This post is part of The Renegade Musician Series.

Most musicians don’t want to pay a cent for anything.

Ever heard the saying, “you get what you pay for?”

Well, if you don’t pay for your information, you aren’t just getting low-quality, “who gives a crap who wrote it” freelancer blog posts, you also aren’t taking it seriously enough to produce a breakthrough in your career in the first place.

Knowledge isn’t power. Wisdom is. Wisdom is knowledge applied.

Knowledge isn’t power. Wisdom is. Wisdom is knowledge applied. Click To Tweet

Most musicians are too cheap, too lazy, and too scared to test.

You’re not a Renegade Musician if you aren’t a go-getter.

Imagine ordering 200 CDs for your next release. You pay the studio engineer. You pay the mastering engineer. You pay the graphic designer. But you don’t pay for the physical CDs. Somehow, you manage to find a service that replicates CDs for free.

Then, imagine when your order finally arrives at your door… what’s this? A picture of 200 CDs?!

You got what you paid for.

If this all sounds esoteric, then know that some have fallen for a similar scheme on eBay, where they betted on the latest iPhone without reading the fine print: “Note: You are betting on a picture of the phone.”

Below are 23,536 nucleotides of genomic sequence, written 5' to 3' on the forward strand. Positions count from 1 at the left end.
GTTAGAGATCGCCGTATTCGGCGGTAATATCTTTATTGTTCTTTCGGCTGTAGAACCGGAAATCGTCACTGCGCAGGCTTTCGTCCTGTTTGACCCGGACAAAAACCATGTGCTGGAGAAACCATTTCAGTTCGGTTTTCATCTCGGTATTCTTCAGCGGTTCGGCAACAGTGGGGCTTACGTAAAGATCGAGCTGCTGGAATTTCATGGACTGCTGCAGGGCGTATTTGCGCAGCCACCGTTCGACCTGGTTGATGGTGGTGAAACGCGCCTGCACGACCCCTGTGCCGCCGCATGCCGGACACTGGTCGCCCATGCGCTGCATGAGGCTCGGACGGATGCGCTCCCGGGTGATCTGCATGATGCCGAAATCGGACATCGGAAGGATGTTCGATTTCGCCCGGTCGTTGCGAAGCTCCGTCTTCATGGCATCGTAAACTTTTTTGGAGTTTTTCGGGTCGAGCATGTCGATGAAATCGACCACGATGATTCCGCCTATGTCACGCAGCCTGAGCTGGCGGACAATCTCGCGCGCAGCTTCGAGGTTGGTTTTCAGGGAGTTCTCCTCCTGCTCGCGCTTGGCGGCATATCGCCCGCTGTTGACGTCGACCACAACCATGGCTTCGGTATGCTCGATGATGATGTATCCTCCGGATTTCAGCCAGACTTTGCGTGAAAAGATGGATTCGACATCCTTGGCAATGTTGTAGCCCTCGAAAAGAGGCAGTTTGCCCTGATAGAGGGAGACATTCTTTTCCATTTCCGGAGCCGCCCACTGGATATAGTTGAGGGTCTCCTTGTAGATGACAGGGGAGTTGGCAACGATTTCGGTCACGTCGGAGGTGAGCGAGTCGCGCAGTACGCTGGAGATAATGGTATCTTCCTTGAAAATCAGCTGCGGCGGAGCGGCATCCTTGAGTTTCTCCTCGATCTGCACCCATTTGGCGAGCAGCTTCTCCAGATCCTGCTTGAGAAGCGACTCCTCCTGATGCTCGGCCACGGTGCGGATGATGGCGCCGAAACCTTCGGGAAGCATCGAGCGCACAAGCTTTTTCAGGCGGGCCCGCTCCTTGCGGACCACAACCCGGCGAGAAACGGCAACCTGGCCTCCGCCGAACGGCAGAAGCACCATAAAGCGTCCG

Don’t try to shortcut the shortcut.

The sooner you’re willing to pay for your education, services, and team, the sooner you can progress in your music career. If you make a big deal about costs now, things aren’t going to get any easier down the line. There will only be a bigger price to pay.

The sooner you’re willing to pay for your education, services, and team, the sooner you can progress in your music career. Click To Tweet

In due time, You’ll need to pay for your domain name, hosting, Email Service Provider, app subscriptions, advertising, graphics, photography, videography, merch, CD replication, studio time, mixing and mastering, and even team members. The costs are only going to mount and grow.

Get used to the idea of finding the best tools and people for the job. Get used to spending more on your career. You can only build more tolerance in this area by making the commitment first and problem solving later.

Today, spending $100 might seem like a lot. In time, you’ll drop $1,000 in one spot without blinking an eye.